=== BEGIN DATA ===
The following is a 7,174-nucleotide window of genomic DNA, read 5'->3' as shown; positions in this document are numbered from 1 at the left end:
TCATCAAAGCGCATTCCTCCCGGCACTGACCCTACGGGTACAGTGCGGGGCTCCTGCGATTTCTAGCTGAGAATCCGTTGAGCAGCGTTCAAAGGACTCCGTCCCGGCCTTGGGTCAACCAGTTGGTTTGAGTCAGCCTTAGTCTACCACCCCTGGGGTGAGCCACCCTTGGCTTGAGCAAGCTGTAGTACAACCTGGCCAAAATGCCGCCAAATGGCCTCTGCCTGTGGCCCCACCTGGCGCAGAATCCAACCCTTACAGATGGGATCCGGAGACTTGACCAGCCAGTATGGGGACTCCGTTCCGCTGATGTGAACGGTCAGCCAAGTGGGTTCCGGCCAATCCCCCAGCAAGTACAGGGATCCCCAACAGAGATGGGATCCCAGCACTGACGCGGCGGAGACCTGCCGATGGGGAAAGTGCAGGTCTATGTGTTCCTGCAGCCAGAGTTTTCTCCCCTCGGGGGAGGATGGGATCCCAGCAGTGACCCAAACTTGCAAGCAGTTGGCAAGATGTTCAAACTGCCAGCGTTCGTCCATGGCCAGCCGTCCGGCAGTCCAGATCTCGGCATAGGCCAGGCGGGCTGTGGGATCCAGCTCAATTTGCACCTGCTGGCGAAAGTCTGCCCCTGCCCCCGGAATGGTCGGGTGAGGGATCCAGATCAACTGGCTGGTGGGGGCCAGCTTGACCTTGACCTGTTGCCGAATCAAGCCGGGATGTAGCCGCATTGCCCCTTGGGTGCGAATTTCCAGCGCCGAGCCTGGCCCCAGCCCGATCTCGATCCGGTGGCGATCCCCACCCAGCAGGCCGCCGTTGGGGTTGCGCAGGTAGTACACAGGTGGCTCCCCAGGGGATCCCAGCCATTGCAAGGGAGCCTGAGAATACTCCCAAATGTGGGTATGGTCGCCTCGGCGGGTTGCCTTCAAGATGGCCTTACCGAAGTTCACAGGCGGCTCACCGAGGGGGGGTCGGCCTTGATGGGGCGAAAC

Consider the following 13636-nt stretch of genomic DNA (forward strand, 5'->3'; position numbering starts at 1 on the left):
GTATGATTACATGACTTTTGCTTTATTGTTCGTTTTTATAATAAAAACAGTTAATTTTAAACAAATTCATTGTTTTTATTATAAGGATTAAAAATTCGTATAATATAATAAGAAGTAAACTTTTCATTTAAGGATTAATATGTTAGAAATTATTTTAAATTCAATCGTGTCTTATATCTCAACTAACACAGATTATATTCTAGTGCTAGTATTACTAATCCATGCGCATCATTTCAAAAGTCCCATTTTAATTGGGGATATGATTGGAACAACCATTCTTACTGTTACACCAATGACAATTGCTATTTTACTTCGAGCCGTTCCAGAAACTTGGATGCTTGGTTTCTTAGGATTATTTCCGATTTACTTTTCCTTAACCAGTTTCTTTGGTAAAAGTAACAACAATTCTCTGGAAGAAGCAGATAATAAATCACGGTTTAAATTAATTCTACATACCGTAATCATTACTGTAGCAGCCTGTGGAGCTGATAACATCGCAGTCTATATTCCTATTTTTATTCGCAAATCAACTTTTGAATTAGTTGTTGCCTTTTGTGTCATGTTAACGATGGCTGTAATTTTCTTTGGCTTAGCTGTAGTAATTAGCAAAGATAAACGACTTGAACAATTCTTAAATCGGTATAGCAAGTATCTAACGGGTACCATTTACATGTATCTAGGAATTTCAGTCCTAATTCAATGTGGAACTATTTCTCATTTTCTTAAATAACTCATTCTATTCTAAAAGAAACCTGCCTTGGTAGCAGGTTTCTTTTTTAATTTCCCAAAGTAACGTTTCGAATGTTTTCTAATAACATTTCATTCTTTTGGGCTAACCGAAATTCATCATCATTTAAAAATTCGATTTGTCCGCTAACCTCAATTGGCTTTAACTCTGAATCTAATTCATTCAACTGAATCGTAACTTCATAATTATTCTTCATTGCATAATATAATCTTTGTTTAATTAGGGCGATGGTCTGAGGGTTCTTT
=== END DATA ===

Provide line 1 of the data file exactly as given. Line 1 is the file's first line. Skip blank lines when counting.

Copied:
The following is a 7,174-nucleotide window of genomic DNA, read 5'->3' as shown; positions in this document are numbered from 1 at the left end: